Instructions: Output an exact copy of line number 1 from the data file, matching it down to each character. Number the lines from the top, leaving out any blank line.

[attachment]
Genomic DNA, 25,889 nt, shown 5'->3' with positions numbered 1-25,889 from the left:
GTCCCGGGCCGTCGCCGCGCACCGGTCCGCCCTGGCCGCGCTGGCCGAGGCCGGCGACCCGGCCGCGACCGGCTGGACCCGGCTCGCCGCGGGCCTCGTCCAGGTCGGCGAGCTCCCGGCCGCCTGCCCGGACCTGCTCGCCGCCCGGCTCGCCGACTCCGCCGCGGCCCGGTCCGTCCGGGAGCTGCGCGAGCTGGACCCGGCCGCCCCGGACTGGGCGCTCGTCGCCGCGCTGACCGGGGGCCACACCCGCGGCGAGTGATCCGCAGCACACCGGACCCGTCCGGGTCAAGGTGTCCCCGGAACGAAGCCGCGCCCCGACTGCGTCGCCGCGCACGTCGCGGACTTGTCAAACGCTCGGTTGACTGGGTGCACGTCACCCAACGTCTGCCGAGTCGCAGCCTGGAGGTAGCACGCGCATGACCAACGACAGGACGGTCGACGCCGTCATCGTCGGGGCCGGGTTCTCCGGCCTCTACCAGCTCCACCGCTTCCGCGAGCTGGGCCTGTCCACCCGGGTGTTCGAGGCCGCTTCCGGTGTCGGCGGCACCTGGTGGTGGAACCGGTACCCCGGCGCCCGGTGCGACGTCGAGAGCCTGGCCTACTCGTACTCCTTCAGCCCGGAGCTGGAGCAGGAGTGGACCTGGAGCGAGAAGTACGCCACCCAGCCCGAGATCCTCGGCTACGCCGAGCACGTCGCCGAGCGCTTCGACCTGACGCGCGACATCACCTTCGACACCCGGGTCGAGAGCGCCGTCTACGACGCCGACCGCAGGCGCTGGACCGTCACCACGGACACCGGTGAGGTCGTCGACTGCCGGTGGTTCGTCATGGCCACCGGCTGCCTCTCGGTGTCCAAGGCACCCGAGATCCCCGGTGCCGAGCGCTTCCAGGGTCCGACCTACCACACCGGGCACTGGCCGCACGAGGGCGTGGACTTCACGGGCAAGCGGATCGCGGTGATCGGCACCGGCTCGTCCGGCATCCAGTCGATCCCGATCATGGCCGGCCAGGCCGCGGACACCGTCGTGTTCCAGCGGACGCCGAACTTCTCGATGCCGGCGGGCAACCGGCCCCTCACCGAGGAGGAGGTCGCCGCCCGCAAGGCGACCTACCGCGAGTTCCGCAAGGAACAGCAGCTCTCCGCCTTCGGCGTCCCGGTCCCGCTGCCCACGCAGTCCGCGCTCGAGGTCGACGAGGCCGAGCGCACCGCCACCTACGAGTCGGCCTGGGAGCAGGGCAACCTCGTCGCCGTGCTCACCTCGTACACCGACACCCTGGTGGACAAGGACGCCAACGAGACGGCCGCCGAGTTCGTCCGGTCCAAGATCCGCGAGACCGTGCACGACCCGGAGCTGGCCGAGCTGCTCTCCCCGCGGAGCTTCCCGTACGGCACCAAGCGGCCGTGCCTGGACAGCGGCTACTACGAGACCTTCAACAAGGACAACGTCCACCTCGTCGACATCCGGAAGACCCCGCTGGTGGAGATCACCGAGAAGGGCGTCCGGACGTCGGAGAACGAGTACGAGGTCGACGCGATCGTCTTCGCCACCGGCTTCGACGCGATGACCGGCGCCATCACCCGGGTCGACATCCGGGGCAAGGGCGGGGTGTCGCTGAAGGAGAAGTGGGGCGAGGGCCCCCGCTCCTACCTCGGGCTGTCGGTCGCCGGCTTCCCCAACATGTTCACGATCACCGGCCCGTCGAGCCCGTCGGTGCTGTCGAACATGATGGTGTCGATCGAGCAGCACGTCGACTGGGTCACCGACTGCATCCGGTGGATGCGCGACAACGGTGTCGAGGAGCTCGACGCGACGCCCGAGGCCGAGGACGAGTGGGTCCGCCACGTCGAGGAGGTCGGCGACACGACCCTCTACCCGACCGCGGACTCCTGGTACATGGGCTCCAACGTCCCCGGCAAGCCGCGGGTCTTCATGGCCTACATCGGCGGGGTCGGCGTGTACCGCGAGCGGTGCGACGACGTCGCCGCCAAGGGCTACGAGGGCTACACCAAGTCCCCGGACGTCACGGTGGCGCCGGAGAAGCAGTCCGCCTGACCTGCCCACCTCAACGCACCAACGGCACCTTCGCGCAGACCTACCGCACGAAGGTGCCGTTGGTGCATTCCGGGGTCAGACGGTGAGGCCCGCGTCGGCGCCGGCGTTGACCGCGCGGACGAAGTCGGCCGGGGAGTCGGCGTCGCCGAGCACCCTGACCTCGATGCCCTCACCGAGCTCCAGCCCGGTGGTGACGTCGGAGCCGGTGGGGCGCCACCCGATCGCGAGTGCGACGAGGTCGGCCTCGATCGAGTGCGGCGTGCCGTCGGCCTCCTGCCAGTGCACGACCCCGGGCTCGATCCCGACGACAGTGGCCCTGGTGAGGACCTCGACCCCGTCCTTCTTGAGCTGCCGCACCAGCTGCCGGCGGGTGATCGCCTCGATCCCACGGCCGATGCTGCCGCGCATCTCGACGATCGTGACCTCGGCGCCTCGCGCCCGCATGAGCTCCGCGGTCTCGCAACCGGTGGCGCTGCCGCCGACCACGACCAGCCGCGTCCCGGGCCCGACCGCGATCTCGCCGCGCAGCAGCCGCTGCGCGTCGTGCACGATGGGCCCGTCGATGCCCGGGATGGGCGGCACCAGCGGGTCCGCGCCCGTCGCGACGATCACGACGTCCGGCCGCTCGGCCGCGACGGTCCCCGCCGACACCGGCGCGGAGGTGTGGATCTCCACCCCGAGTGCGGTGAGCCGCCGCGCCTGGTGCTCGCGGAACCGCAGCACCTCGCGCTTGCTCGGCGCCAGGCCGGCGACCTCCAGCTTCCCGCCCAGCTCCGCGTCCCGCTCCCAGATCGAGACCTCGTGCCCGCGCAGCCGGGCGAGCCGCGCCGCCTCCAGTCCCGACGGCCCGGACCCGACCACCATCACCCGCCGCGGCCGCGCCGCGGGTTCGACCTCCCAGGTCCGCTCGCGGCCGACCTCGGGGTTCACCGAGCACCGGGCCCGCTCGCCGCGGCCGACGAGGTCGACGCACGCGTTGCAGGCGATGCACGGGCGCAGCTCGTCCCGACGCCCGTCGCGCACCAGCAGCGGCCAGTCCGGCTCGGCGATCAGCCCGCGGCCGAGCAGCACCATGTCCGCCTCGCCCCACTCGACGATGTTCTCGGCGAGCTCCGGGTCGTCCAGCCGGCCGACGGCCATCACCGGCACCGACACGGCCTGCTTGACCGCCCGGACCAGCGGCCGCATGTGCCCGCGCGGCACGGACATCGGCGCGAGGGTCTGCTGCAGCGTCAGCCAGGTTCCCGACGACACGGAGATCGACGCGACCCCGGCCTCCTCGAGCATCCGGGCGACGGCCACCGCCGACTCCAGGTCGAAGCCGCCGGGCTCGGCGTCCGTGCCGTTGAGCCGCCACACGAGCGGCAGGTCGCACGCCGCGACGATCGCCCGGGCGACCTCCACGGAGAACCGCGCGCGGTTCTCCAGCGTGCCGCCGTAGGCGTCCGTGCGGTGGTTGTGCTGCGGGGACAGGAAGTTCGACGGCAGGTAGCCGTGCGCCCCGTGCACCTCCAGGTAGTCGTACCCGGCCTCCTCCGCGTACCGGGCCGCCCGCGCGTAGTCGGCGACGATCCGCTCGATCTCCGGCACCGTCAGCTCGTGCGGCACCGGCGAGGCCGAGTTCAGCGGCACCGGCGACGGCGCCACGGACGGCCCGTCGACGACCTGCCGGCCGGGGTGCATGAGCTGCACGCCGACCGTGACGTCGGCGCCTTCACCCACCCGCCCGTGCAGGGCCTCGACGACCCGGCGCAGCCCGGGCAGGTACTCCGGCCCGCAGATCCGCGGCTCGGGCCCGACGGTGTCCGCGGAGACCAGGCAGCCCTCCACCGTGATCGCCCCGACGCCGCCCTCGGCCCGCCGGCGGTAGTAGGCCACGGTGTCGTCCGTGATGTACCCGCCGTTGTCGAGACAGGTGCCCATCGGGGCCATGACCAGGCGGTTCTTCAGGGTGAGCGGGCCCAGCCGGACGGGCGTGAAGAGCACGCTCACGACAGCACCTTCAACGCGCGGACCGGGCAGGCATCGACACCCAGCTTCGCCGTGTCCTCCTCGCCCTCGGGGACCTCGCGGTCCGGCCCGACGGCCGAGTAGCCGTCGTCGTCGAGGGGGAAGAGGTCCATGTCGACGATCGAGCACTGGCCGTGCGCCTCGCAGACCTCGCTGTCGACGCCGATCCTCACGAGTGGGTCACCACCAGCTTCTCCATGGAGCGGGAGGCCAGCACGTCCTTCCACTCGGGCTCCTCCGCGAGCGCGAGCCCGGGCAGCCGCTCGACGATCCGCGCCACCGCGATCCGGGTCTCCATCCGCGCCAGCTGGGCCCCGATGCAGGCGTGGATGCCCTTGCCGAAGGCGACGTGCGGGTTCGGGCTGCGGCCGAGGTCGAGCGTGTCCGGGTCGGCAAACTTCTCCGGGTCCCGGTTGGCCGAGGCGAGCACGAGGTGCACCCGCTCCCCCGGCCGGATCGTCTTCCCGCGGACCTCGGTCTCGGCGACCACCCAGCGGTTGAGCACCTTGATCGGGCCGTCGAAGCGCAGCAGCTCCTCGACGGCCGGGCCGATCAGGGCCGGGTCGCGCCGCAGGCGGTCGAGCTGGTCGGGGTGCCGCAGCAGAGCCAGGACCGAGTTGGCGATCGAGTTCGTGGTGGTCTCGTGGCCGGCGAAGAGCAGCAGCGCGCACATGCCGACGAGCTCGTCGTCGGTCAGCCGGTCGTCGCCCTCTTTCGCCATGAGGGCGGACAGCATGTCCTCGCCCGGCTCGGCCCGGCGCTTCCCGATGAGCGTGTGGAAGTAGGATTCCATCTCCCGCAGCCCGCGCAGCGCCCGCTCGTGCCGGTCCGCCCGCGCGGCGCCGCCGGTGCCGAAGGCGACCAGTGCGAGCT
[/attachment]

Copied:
Genomic DNA, 25,889 nt, shown 5'->3' with positions numbered 1-25,889 from the left: